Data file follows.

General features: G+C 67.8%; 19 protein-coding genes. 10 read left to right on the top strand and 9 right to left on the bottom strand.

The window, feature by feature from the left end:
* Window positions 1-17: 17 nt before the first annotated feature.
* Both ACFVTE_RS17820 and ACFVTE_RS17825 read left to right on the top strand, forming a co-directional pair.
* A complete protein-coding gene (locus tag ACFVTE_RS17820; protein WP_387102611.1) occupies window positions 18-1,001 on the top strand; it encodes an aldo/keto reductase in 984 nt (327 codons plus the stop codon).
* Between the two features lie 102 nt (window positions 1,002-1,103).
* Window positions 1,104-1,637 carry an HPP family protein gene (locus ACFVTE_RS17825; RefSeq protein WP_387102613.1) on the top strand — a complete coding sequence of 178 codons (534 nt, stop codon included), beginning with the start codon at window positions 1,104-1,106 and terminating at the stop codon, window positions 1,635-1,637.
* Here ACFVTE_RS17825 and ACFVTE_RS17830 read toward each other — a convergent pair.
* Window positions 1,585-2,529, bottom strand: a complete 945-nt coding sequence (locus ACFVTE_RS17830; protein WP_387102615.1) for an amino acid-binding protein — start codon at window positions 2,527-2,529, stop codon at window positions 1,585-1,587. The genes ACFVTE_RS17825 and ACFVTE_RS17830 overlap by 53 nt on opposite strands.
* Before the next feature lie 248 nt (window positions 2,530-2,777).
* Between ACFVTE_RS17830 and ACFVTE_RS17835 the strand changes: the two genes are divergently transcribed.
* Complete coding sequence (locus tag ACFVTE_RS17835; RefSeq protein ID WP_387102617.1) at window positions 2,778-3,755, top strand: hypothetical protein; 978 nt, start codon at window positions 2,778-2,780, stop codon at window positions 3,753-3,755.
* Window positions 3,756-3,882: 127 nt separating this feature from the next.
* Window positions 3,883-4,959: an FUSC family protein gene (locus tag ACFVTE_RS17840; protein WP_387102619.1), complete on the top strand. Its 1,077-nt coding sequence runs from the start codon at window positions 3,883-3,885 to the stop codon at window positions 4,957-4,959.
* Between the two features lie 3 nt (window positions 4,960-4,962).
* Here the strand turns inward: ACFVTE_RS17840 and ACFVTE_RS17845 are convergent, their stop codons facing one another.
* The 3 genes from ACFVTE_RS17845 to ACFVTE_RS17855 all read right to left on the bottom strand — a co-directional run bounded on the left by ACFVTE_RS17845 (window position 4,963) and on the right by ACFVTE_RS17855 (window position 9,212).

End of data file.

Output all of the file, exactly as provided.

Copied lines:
General features: G+C 67.8%; 19 protein-coding genes. 10 read left to right on the top strand and 9 right to left on the bottom strand.

The window, feature by feature from the left end:
* Window positions 1-17: 17 nt before the first annotated feature.
* Both ACFVTE_RS17820 and ACFVTE_RS17825 read left to right on the top strand, forming a co-directional pair.
* A complete protein-coding gene (locus tag ACFVTE_RS17820; protein WP_387102611.1) occupies window positions 18-1,001 on the top strand; it encodes an aldo/keto reductase in 984 nt (327 codons plus the stop codon).
* Between the two features lie 102 nt (window positions 1,002-1,103).
* Window positions 1,104-1,637 carry an HPP family protein gene (locus ACFVTE_RS17825; RefSeq protein WP_387102613.1) on the top strand — a complete coding sequence of 178 codons (534 nt, stop codon included), beginning with the start codon at window positions 1,104-1,106 and terminating at the stop codon, window positions 1,635-1,637.
* Here ACFVTE_RS17825 and ACFVTE_RS17830 read toward each other — a convergent pair.
* Window positions 1,585-2,529, bottom strand: a complete 945-nt coding sequence (locus ACFVTE_RS17830; protein WP_387102615.1) for an amino acid-binding protein — start codon at window positions 2,527-2,529, stop codon at window positions 1,585-1,587. The genes ACFVTE_RS17825 and ACFVTE_RS17830 overlap by 53 nt on opposite strands.
* Before the next feature lie 248 nt (window positions 2,530-2,777).
* Between ACFVTE_RS17830 and ACFVTE_RS17835 the strand changes: the two genes are divergently transcribed.
* Complete coding sequence (locus tag ACFVTE_RS17835; RefSeq protein ID WP_387102617.1) at window positions 2,778-3,755, top strand: hypothetical protein; 978 nt, start codon at window positions 2,778-2,780, stop codon at window positions 3,753-3,755.
* Window positions 3,756-3,882: 127 nt separating this feature from the next.
* Window positions 3,883-4,959: an FUSC family protein gene (locus tag ACFVTE_RS17840; protein WP_387102619.1), complete on the top strand. Its 1,077-nt coding sequence runs from the start codon at window positions 3,883-3,885 to the stop codon at window positions 4,957-4,959.
* Between the two features lie 3 nt (window positions 4,960-4,962).
* Here the strand turns inward: ACFVTE_RS17840 and ACFVTE_RS17845 are convergent, their stop codons facing one another.
* The 3 genes from ACFVTE_RS17845 to ACFVTE_RS17855 all read right to left on the bottom strand — a co-directional run bounded on the left by ACFVTE_RS17845 (window position 4,963) and on the right by ACFVTE_RS17855 (window position 9,212).